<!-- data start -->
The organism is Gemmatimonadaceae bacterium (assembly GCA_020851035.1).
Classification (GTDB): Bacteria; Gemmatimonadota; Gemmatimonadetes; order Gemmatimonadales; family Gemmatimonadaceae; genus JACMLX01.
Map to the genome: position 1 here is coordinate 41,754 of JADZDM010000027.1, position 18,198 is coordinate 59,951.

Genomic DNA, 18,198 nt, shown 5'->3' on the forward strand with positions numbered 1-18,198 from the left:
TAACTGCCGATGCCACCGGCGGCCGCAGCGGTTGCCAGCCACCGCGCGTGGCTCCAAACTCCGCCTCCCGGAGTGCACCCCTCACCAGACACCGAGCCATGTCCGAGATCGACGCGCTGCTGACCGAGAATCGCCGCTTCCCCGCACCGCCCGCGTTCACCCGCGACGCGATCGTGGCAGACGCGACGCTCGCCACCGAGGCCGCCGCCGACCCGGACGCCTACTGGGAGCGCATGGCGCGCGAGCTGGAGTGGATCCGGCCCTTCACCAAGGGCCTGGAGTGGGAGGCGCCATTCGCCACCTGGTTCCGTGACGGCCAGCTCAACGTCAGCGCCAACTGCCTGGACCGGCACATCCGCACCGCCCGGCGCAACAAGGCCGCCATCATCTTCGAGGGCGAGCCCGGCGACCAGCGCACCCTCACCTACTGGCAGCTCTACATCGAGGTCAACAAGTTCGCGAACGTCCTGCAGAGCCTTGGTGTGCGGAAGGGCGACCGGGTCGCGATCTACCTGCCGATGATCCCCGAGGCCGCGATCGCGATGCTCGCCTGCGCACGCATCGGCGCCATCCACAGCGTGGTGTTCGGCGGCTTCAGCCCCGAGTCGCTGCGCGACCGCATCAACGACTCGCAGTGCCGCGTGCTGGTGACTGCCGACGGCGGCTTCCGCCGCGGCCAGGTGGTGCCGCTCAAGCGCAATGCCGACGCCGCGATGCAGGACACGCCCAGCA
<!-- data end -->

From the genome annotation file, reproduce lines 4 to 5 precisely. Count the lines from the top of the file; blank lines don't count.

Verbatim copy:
Genomic DNA, 18,198 nt, shown 5'->3' on the forward strand with positions numbered 1-18,198 from the left:
TAACTGCCGATGCCACCGGCGGCCGCAGCGGTTGCCAGCCACCGCGCGTGGCTCCAAACTCCGCCTCCCGGAGTGCACCCCTCACCAGACACCGAGCCATGTCCGAGATCGACGCGCTGCTGACCGAGAATCGCCGCTTCCCCGCACCGCCCGCGTTCACCCGCGACGCGATCGTGGCAGACGCGACGCTCGCCACCGAGGCCGCCGCCGACCCGGACGCCTACTGGGAGCGCATGGCGCGCGAGCTGGAGTGGATCCGGCCCTTCACCAAGGGCCTGGAGTGGGAGGCGCCATTCGCCACCTGGTTCCGTGACGGCCAGCTCAACGTCAGCGCCAACTGCCTGGACCGGCACATCCGCACCGCCCGGCGCAACAAGGCCGCCATCATCTTCGAGGGCGAGCCCGGCGACCAGCGCACCCTCACCTACTGGCAGCTCTACATCGAGGTCAACAAGTTCGCGAACGTCCTGCAGAGCCTTGGTGTGCGGAAGGGCGACCGGGTCGCGATCTACCTGCCGATGATCCCCGAGGCCGCGATCGCGATGCTCGCCTGCGCACGCATCGGCGCCATCCACAGCGTGGTGTTCGGCGGCTTCAGCCCCGAGTCGCTGCGCGACCGCATCAACGACTCGCAGTGCCGCGTGCTGGTGACTGCCGACGGCGGCTTCCGCCGCGGCCAGGTGGTGCCGCTCAAGCGCAATGCCGACGCCGCGATGCAGGACACGCCCAGCA